Have you ever imagined what it would be like to wake up one night to the sound of rushing water flooding your home? How it would feel to see your belongings get destroyed or washed away? For most of us, the answer is probably no. We don’t think a natural disaster might affect us…until it does.
For Sandy Gunnell, when her 90-year-old mother was impacted by the recent flooding in Kentucky, she couldn’t believe what was happening. She shared, “I received a phone call from my family at 3 a.m. that my mom’s house was being flooded. I thought it was a prank call as we had not received an undue amount of rain. But upon trying to get to her house I soon found out that the town of Wayland was totally under water from a flash flood situation.”
Sandy also recalled the testimony of Ronnie and Jenifer Patton, who live in Estill in Floyd County, Kentucky. “They watched everything they had worked for slowly fill up with water and watched a lot of their stuff float out of their house and down the now swollen creek,” she said.
The Pattons and the Gunnells are amongst the thousands of families affected by the flooding in Kentucky. Sandy explained, “everyone we know has suffered some type of damage to their property or homes.” Despite the loss and devastation that has come from the flooding, Sandy is optimistic and stated, “we will stick together until everyone has been able to return home.”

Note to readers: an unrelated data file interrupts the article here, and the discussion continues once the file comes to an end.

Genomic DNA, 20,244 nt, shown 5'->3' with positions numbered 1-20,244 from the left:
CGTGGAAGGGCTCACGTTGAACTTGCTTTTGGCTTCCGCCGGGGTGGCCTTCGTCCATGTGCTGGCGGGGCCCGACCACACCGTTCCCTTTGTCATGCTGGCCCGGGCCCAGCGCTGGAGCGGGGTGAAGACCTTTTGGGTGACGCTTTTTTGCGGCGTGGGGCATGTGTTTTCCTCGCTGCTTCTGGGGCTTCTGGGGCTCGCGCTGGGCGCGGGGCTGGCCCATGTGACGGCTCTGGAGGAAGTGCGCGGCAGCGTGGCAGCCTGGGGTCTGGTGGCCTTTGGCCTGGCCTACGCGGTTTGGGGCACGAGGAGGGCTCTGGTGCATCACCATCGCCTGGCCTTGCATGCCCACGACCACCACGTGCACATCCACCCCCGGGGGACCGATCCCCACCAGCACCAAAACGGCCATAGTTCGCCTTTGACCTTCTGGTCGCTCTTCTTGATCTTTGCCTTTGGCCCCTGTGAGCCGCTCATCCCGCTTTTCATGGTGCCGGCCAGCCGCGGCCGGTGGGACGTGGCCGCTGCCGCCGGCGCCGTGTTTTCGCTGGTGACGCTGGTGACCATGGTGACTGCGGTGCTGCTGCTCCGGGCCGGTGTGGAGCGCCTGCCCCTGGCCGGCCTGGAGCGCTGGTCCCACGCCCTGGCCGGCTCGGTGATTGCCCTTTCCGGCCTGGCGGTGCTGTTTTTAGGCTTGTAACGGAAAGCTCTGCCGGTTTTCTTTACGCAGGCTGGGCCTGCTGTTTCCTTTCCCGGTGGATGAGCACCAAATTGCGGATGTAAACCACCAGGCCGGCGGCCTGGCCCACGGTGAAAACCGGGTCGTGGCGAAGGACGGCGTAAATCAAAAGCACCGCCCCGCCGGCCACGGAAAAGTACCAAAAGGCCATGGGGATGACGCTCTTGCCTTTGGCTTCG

Sandy is the director of the disaster relief non-profit, Sisters of Hope, and has been helping distribute CWS Emergency Cleanup Buckets and Blankets to those affected by the disaster. She shared that the Patton family was “very appreciative of the donations of blankets and cleanup buckets from CWS,” and added that her family will also use the buckets to help clean her mother’s home.
In the nearby town of Myra, Cindy Zorn echoes the same optimism and desire to help. Through a local organization, Manna from Heaven, Cindy has spent about a decade combating food insecurity in Myra. Following the heavy rains, the Manna from Heaven office was drowned in about six feet of flooding. Cindy recalled that the organization lost all of its recent food deliveries, six refrigerators and six freezers.
In response, Manna from Heaven has been distributing food donations and CWS Buckets and Kits. Cindy explained that for many communities in rural Kentucky, reacting to natural disasters is especially difficult due to poverty and the remote nature of their towns. She said, “The closest hotel to stay at is about 15 miles away and the closest supermarket is 15-20 miles away…they are kind of the forgotten people and the most vulnerable. To be able to hand out buckets to the most vulnerable people is truly a blessing.”
Manna from Heaven is continuing to distribute kits and buckets to their community. Cindy shared, “people are asking about the buckets, they’re using them, they’re picking them up for their neighbor, they’re thrilled to have them.” She added, “to come together and create these buckets as a family or a church group, you’re not just filling buckets, you’re saving someone’s home, you’re changing lives.”
From the hands of volunteers to the local organizations that distribute them to the communities that use them, CWS Kits and Blankets are bringing communities together and ensuring that no one is ever forgotten.
Click here to learn more about how you can join us as we respond to disasters in Kentucky and around the world.